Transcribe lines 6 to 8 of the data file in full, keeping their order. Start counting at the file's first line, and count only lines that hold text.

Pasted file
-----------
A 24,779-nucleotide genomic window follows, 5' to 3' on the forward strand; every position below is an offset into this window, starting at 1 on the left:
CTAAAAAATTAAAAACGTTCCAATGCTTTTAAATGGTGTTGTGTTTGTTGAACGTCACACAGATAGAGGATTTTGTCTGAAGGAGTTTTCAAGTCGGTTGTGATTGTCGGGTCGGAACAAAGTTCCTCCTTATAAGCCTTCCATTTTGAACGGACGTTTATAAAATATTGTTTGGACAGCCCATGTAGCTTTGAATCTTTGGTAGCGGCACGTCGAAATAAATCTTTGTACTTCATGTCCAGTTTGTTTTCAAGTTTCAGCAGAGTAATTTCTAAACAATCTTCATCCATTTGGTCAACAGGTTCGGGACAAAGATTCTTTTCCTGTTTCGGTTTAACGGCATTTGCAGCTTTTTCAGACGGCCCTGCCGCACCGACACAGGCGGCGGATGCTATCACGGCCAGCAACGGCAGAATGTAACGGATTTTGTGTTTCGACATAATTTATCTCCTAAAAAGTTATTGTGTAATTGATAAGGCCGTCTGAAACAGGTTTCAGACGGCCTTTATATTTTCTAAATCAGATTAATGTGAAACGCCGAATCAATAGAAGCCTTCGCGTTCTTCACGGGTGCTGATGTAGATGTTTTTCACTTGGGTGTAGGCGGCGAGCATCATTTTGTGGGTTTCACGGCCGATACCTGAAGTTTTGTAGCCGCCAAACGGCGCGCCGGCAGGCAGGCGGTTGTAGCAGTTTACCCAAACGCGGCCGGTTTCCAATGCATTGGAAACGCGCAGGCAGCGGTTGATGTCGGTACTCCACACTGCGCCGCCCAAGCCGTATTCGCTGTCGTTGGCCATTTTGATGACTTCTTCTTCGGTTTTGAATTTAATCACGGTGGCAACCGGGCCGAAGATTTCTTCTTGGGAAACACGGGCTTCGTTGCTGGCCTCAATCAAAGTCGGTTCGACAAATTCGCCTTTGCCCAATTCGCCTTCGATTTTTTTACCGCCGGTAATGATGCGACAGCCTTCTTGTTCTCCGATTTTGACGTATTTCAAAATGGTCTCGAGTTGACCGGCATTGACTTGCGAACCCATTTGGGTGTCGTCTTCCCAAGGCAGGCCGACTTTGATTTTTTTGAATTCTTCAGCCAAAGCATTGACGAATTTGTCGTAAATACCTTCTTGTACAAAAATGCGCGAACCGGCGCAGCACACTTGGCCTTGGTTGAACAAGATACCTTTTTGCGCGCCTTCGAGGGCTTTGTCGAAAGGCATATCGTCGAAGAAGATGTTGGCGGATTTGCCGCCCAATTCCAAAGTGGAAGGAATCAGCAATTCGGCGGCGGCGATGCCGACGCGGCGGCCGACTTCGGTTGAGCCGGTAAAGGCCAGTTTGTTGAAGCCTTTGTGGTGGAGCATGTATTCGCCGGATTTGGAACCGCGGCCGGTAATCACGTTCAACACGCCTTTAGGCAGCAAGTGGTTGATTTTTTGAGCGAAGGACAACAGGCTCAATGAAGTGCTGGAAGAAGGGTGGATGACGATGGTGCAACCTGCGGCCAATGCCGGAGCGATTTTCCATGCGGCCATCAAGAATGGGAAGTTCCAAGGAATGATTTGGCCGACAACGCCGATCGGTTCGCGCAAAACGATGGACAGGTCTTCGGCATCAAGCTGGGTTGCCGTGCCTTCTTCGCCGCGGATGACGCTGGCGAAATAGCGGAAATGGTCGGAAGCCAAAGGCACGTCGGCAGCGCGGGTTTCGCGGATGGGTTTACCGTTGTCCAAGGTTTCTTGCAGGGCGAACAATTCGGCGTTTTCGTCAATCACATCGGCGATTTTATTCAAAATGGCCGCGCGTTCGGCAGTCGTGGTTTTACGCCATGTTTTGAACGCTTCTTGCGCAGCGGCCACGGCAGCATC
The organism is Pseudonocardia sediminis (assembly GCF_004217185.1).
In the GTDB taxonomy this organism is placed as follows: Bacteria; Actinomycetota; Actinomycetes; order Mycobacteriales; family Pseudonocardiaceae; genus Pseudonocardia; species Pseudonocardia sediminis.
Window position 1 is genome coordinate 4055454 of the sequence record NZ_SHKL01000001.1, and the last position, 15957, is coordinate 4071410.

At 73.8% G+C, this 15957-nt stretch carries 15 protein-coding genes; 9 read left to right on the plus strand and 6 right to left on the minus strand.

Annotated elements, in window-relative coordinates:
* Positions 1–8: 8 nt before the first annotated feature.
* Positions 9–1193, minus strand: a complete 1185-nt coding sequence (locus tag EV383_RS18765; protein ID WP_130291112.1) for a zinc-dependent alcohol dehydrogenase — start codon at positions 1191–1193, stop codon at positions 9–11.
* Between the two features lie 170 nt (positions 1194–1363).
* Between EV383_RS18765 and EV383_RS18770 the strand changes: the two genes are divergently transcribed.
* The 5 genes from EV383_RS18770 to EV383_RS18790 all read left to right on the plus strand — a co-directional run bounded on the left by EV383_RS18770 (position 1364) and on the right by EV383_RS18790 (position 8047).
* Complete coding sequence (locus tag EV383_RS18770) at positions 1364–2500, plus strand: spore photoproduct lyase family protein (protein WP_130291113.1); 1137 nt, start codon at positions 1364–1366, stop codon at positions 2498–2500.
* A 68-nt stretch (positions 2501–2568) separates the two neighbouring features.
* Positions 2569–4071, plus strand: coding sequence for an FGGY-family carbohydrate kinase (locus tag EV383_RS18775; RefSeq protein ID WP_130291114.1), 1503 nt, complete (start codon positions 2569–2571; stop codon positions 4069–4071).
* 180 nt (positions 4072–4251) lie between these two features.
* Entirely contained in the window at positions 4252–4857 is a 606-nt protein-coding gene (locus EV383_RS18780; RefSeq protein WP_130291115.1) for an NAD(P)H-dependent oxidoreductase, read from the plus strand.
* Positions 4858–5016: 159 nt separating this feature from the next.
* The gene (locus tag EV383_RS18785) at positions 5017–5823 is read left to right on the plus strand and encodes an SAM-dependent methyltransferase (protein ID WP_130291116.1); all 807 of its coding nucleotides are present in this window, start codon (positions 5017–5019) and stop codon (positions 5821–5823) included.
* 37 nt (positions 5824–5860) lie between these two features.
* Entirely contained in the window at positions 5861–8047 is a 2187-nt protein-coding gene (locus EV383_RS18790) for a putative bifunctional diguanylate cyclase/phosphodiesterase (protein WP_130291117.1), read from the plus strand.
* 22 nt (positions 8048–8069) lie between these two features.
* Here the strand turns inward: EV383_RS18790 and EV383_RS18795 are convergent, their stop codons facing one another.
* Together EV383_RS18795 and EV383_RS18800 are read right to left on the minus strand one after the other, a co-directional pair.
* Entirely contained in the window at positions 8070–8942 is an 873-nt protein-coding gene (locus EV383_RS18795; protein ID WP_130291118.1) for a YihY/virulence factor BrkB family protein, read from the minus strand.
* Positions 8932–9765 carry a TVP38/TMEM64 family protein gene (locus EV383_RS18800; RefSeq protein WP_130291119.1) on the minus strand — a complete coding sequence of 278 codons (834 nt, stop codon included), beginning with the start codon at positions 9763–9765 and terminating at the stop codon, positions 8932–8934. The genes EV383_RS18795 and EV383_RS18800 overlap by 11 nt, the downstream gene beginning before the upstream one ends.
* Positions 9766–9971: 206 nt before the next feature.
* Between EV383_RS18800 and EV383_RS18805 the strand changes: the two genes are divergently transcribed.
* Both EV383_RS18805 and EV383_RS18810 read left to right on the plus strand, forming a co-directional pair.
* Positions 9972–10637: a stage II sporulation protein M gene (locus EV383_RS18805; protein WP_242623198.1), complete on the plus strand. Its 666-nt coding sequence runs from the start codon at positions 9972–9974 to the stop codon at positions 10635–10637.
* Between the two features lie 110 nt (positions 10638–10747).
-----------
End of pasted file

At 73.8% G+C, this 15957-nt stretch carries 15 protein-coding genes; 9 read left to right on the plus strand and 6 right to left on the minus strand.

Annotated elements, in window-relative coordinates:
* Positions 1–8: 8 nt before the first annotated feature.